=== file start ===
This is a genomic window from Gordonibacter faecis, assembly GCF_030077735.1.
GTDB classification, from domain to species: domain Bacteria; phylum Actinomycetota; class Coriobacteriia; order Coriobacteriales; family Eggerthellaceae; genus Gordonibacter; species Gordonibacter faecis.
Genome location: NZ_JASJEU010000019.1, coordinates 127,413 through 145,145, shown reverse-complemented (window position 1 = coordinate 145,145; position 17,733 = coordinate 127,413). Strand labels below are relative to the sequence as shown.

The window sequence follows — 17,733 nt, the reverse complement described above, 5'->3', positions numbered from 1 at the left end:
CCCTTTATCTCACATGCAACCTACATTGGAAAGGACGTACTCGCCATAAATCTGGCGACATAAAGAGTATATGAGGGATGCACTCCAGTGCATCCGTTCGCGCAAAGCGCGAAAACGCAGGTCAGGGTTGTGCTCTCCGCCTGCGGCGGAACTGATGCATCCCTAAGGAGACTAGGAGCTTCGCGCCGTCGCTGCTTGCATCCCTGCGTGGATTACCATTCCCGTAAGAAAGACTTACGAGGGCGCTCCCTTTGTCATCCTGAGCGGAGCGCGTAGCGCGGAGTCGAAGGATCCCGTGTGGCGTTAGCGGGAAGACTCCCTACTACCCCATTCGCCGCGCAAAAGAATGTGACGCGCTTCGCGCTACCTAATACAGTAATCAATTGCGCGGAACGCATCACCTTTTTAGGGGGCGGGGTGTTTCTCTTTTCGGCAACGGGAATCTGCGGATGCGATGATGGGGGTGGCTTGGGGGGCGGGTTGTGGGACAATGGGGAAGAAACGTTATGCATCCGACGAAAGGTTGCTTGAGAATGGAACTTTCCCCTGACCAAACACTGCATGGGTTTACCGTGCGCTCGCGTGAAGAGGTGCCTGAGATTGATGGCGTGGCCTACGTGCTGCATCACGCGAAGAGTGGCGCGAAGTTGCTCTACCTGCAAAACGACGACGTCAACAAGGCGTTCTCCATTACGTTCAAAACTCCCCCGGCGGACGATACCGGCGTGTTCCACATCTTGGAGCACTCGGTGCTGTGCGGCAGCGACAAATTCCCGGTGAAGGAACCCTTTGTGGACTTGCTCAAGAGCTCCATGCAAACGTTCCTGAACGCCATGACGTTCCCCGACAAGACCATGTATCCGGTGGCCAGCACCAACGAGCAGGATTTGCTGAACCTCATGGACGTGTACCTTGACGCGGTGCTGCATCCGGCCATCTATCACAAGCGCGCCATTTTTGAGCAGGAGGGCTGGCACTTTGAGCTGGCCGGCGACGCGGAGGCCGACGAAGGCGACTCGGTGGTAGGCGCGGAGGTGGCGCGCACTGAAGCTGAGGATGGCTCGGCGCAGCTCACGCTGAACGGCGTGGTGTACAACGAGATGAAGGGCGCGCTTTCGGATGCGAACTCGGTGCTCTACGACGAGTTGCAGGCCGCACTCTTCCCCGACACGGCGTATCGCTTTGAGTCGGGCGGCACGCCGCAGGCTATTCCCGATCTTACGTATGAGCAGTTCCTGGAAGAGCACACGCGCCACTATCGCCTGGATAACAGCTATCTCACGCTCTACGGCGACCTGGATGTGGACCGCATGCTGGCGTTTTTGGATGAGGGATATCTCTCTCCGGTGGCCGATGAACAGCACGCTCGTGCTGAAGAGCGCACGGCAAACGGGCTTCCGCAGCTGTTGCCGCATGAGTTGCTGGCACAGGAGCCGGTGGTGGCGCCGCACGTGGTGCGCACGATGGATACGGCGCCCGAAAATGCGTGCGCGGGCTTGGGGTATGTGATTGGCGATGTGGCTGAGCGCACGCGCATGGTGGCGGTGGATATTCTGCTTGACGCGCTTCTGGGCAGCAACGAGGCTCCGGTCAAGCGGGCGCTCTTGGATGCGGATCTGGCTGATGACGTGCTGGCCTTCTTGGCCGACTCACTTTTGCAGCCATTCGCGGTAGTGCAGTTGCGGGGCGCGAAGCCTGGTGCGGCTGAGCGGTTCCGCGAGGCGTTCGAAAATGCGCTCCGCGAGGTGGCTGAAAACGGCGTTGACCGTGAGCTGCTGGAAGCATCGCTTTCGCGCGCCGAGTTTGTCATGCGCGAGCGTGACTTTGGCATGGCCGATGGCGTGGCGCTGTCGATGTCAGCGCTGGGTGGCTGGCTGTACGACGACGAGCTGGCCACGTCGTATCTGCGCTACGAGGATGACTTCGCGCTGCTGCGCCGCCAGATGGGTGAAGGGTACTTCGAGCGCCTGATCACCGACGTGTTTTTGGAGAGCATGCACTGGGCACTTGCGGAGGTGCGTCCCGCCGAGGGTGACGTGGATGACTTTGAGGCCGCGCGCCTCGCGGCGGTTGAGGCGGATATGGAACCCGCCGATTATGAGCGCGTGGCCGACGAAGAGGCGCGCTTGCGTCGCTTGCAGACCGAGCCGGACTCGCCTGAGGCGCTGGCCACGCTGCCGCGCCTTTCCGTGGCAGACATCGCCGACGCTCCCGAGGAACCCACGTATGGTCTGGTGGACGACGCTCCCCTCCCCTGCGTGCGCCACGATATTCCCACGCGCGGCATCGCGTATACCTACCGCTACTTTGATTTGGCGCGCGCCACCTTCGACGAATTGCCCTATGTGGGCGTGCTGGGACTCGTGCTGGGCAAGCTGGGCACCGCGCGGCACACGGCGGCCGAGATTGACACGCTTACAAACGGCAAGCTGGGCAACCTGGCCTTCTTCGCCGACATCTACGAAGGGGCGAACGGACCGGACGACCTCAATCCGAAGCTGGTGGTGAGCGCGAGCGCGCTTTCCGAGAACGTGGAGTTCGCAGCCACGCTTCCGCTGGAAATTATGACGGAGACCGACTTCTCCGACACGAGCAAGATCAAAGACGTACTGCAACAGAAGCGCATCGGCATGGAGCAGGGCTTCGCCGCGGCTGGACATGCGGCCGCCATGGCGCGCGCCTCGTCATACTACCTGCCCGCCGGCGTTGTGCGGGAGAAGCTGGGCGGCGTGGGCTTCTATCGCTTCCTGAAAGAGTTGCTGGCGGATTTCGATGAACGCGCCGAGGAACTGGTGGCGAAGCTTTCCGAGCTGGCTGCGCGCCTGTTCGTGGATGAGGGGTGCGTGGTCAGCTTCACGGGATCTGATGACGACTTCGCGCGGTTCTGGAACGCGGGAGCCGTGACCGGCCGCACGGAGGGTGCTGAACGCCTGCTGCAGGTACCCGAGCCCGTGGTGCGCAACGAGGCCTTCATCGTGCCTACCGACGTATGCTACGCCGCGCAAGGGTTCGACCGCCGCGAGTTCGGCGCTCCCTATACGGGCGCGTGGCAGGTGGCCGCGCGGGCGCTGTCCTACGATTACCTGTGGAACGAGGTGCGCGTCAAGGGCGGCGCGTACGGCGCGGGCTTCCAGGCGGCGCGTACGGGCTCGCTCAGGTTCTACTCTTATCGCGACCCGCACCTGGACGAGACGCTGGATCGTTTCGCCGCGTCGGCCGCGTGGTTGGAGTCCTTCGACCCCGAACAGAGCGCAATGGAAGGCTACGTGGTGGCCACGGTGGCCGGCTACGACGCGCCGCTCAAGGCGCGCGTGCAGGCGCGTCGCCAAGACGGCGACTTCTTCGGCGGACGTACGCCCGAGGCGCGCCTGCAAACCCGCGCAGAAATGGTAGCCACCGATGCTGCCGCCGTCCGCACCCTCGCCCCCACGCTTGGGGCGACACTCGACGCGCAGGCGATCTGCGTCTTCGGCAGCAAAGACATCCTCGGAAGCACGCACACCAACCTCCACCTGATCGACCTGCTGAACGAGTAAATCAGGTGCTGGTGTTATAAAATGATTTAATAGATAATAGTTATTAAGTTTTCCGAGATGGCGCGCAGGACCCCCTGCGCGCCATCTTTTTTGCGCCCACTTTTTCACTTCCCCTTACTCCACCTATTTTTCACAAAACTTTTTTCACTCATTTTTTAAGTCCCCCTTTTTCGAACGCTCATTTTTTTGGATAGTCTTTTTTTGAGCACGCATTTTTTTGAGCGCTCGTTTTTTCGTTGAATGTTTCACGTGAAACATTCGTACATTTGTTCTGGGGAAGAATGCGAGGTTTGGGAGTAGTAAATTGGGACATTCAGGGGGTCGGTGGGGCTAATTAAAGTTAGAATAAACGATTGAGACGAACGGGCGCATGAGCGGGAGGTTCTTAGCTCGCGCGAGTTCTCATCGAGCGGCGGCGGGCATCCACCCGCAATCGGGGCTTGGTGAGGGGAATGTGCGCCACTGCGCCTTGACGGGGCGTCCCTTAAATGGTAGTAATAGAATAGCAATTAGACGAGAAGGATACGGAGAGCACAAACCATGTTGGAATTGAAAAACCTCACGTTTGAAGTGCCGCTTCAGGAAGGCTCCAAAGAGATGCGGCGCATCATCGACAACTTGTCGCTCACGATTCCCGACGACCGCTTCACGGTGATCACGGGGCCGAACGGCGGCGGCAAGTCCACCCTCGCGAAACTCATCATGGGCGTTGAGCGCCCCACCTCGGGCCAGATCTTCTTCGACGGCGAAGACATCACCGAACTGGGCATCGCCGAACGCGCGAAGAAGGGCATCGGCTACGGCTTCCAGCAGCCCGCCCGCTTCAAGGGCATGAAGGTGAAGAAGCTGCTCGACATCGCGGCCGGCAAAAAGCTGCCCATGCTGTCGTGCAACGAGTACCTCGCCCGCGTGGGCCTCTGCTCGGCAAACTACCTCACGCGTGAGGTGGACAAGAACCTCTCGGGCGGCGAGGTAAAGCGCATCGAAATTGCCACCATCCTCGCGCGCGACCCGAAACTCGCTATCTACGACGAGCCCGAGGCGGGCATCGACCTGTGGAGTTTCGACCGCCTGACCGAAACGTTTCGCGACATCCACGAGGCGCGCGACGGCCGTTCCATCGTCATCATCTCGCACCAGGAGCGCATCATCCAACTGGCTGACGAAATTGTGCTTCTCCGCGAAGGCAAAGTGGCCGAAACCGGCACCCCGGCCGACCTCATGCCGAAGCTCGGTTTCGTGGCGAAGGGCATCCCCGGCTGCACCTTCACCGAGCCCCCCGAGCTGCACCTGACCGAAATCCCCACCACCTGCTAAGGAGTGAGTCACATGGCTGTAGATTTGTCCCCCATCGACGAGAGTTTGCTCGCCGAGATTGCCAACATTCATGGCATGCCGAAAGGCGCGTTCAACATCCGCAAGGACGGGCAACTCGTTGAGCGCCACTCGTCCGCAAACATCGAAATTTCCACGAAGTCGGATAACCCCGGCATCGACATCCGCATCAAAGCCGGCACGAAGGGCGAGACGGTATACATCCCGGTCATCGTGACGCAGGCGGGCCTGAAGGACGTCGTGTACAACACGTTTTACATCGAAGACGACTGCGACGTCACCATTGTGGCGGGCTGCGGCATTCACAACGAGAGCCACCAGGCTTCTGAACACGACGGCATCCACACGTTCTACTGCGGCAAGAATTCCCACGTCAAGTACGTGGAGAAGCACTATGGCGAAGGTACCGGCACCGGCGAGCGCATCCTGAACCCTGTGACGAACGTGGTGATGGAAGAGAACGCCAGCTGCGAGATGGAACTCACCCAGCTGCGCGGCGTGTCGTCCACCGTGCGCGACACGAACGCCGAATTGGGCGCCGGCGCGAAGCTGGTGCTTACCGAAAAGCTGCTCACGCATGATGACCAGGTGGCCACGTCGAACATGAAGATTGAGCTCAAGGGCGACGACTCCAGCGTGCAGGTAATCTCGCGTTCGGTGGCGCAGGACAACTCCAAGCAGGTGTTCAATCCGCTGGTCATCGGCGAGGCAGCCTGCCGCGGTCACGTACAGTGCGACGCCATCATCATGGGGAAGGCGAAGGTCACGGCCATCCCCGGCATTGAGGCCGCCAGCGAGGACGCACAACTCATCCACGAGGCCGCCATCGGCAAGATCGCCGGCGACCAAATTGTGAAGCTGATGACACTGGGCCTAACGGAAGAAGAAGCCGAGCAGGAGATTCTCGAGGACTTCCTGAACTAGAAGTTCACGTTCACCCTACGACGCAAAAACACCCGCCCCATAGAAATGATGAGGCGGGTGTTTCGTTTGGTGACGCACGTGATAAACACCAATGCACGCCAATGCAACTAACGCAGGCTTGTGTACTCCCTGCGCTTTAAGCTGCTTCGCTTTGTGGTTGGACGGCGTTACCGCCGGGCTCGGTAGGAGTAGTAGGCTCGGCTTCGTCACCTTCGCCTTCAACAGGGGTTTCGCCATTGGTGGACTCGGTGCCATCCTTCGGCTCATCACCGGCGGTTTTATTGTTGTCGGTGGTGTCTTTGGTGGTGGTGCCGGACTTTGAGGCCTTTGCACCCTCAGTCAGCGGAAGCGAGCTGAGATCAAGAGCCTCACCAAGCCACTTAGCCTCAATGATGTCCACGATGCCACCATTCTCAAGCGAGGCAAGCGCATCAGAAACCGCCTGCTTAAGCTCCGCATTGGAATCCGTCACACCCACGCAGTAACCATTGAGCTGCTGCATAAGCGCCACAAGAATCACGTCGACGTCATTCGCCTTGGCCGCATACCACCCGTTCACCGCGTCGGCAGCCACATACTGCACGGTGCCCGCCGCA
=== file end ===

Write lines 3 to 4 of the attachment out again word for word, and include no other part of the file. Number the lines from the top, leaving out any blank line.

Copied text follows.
Genome location: NZ_JASJEU010000019.1, coordinates 127,413 through 145,145, shown reverse-complemented (window position 1 = coordinate 145,145; position 17,733 = coordinate 127,413). Strand labels below are relative to the sequence as shown.

The window sequence follows — 17,733 nt, the reverse complement described above, 5'->3', positions numbered from 1 at the left end: